New York Giants: Defensive Players to Watch at the Combine

New York Giants, Nate Solder, Jon Halapio, Mike Remmers

It is no secret to anyone reading this, but the New York Giants are in serious need of defensive talent.  At the time of this article, the Giants have just $23.2 million of their 2020 cap space allocated to the defensive side of the football.  For comparison, that is less than what both Khalil Mack and Aaron Donald will count towards the Bears and Rams respectively.  The next closest figure is that of the Tampa Bay Buccaneers, which is $42.9 million.

It is without question that the New York Giants will target the defense in both Free Agency and April’s draft.  Everyone knows the big name prospects that the Giants may or may not be able to get in the first round.  Chase Young, Isaiah Simmons, Derrick Brown and Jeffrey Okudah are all well known and potential targets for Big Blue in the early stages.  Yet, with currently 10 picks throughout the entire draft, including compensatory picks, the Giants need to be able to target defenders at every stage.

Who are some other prospects the Giants could target in days 2 and 3?

EDGE Zack Baun – Wisconsin

Zack Baun has been a named mocked to the Giants in the 2nd round by numerous sources.  However, he doesn’t have a flashy name like Young, K’Lavon Chaisson or A.J. Epenesa.  For Giants fans well in tune with Joe Judge’s plan of versatility, maybe you should get accustomed to it.  Baun is a defensive playmaker that will be best suited in a versatile role.  His quickness and burst are what will make him stand out in pressure generation.  He can quickly fill gaps in the run game, as well.  If Zack Baun is indeed a selection for the Giants, look for him to play all over the field for the defense.

CB Damon Arnette – Ohio State

I will not be surprised to see Ohio State’s Damon Arnette sneak into the first round after a good showing in Indianapolis.  His skills in press coverage would be well suited for every team in the NFL.  Arnette does not have the elite speed most teams may covet in a corner, so safety help is a must.  Where he does excel, are his ball skills and short-area abilities.

EDGE Joshua Uche – Michigan

No, this isn’t an article of Big Ten athletes.  Joshua Uche is just good.  In his interview this week, Jedrick Wills picked Uche when asked who his toughest matchup was in college.  That is saying a lot coming from an Alabama prospect.  Uche is not the most filled out athlete, but his quickness and bend is top-notch.  He has the frame to add more mass, which could really propel him into the top echelon of NFL pass rushers.

S Kyle Dugger – Lenoir-Rhyne

The South Atlantic Conference in NCAA’s Division II is about as far away from the Big Ten as one could get.  Kyle Dugger, however, will be competing with top tier talent on Sunday’s.  Dugger is another versatile defensive weapon.  One could call him a poor man’s Isaiah Simmons.  However, if he gets called to play for the New York Giants, they’d very likely hit it rich.  Dugger may find the best success transitioning to LB.  In fact, he was asked to take part in LB drills at the NFL Combine.  He may not have the same skill set as Simmons, but he comes with similar versatility.

LB Akeem Davis-Gaithers – Appalachian State

Another prospect from a “smaller” program, Akeem Davis-Gaithers has the talent that the Giants are looking for.  He’s a linebacker that comes with a very good range.  In college, he occasionally was asked to cover wide receivers, but absolutely has the athleticism to cover running backs and tight ends in pass defense.  Similar to Uche, he could afford to put on some extra pounds.  With his hard-hitting mindset, it would be extremely beneficial for him to do so at the next level.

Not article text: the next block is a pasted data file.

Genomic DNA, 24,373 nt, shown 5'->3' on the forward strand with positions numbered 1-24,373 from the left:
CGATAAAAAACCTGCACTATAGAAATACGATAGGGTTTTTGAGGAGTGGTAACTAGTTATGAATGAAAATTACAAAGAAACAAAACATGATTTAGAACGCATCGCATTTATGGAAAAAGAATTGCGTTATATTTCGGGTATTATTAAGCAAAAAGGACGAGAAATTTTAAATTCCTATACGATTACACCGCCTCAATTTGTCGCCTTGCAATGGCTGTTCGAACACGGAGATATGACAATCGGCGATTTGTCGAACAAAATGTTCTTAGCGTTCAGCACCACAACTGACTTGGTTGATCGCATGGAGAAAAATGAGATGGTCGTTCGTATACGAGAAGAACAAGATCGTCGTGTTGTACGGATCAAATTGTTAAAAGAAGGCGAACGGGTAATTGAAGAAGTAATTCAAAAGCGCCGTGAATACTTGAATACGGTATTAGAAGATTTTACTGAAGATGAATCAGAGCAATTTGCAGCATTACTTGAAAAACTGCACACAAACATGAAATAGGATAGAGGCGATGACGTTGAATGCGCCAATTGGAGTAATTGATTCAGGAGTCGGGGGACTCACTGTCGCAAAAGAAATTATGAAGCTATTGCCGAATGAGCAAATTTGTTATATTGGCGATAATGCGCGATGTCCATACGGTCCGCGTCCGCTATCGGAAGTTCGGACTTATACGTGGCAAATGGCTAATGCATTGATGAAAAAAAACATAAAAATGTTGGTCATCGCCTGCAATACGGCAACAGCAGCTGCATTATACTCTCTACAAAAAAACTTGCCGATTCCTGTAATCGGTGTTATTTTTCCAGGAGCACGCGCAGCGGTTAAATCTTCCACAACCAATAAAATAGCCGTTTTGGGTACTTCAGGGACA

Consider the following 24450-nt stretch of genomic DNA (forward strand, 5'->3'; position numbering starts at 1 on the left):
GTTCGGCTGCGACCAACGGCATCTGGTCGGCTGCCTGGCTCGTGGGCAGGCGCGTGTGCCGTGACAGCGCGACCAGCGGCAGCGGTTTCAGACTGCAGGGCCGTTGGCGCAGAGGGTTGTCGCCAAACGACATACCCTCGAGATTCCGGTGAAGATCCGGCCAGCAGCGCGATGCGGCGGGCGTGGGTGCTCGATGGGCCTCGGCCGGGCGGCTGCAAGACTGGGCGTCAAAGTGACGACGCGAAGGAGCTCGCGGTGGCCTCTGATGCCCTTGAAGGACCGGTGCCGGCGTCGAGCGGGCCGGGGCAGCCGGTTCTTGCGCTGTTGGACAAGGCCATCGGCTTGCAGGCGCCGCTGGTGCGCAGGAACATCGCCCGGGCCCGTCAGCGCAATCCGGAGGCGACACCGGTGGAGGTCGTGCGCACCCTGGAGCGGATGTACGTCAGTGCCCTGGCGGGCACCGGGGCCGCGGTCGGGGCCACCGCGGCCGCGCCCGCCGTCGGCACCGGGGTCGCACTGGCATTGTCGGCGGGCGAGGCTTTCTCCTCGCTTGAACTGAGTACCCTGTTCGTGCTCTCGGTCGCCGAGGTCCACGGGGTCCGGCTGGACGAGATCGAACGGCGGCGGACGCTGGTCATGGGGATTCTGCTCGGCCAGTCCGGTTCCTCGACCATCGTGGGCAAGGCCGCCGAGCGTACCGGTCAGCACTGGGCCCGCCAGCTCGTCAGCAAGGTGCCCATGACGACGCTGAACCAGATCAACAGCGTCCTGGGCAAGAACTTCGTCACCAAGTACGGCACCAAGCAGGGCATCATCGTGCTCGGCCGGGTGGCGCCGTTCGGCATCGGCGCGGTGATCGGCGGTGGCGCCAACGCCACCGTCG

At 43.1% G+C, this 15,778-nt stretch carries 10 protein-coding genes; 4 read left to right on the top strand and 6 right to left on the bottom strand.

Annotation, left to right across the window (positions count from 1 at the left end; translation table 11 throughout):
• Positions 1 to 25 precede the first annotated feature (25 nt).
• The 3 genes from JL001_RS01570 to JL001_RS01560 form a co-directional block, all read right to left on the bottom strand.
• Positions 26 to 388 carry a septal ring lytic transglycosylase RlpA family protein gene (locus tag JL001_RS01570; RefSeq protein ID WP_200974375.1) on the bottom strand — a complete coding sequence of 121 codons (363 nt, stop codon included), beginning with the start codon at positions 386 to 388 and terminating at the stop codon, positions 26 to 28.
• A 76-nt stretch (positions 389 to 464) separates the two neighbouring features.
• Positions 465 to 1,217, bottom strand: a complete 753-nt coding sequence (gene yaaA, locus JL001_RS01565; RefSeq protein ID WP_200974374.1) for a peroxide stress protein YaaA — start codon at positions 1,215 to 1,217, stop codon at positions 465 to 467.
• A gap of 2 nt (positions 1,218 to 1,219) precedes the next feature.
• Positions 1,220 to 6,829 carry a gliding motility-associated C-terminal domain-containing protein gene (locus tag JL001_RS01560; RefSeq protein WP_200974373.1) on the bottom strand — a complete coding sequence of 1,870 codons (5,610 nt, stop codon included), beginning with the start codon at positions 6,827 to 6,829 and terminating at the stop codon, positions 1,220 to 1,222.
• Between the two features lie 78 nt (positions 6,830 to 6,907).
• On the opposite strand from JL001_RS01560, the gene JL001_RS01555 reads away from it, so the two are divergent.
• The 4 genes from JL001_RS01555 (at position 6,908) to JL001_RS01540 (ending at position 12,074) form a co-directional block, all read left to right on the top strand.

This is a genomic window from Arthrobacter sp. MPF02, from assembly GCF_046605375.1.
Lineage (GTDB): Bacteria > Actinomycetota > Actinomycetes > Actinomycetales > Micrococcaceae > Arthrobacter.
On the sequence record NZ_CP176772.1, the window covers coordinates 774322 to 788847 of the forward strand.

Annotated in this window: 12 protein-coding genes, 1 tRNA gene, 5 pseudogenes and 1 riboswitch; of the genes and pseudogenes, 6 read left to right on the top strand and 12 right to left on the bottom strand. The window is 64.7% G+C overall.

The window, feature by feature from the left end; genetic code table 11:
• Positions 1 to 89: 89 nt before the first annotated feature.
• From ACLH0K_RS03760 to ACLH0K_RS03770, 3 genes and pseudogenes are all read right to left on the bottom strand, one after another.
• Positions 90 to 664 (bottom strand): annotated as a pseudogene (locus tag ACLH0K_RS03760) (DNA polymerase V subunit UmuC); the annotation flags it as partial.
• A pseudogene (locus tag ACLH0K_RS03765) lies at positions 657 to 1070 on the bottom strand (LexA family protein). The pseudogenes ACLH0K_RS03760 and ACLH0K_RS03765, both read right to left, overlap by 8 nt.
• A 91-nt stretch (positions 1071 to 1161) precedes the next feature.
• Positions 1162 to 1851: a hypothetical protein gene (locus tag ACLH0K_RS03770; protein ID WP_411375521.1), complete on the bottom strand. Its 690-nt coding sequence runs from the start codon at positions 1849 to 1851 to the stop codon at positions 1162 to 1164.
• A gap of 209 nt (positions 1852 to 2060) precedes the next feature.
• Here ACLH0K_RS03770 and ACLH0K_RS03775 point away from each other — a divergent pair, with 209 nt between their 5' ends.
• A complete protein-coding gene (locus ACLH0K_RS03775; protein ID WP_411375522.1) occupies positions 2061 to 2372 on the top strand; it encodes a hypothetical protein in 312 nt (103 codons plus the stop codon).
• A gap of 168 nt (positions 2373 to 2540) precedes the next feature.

S Shyheim Carter – Alabama

The Giants have had success with Alabama safeties and Shyheim Carter could be the next.  Like Landon Collins, Carter does his best work near the line of scrimmage.  Another versatile, hybrid player, the New York Giants could very well benefit from his services.  Also like Collins, however, he is not someone you’d trust covering a running back or tight end in coverage.

LB Cameron Brown – Penn State

A late-round prospect, Cam Brown is the type of linebacker the Giants have needed.  He has incredible range and athleticism.  Often being bumped out to cover wide receivers in the slot and tight ends.  The Nittany Lions used him quite often in pass defense of the flat zones.  He’s got the range to play WILL but will need to bulk up and clean up his tackle finishing for the NFL.

 

How can the New York Giants upgrade their secondary?

New York Jets, Logan Ryan, Tennessee Titans

The New York Giants pass defense was well documented as being one of the worst in the league last season.  The Giants secondary gave up more than 4,200 passing yards on the season (28th overall) and 7.1 yards per pass attempt (29th overall).  New York must upgrade their pass defense, but according to ESPN’s Jordan Raanan, those upgrades will not come from spending big in the cornerback market in free agency.

How will the New York Giants improve their pass defense?

Much of the headaches in the pass defense could be attributed to the lack of experience in the secondary.  Only three of the cornerbacks that saw impactful snap counts for the Giants defense last season had any playing time before last season.  Only one, Janoris Jenkins, started more than ten games heading into 2019. 

Many believe that the New York Giants may look at the top of the 2020 NFL Draft to help upgrade the cornerback position, but is adding more inexperience a good move?  Maybe. Ohio State’s Jeffrey Okudah seems to have the talent. However, adding a veteran presence to replace Janoris Jenkins looks to be the better move for New York.

If the rumors are true and the Giants won’t spend big on the cornerback market in free agency, who does that leave?  It most certainly rules out Byron Jones, assuming he doesn’t get an extension from Dallas. Jones will be one of the most highly sought free agents on the market and will likely get paid as such.  

Chris Harris, Jr., Logan Ryan, Bradley Roby, and Jimmy Smith are all free agents that made at or above $10 million per year on average.  However, is $10 million the bar for the Giants? Also, was their performance or age going to impact their number? I wouldn’t rule these names out like I would with Jones, but they may be just outside where New York is willing to go for the position.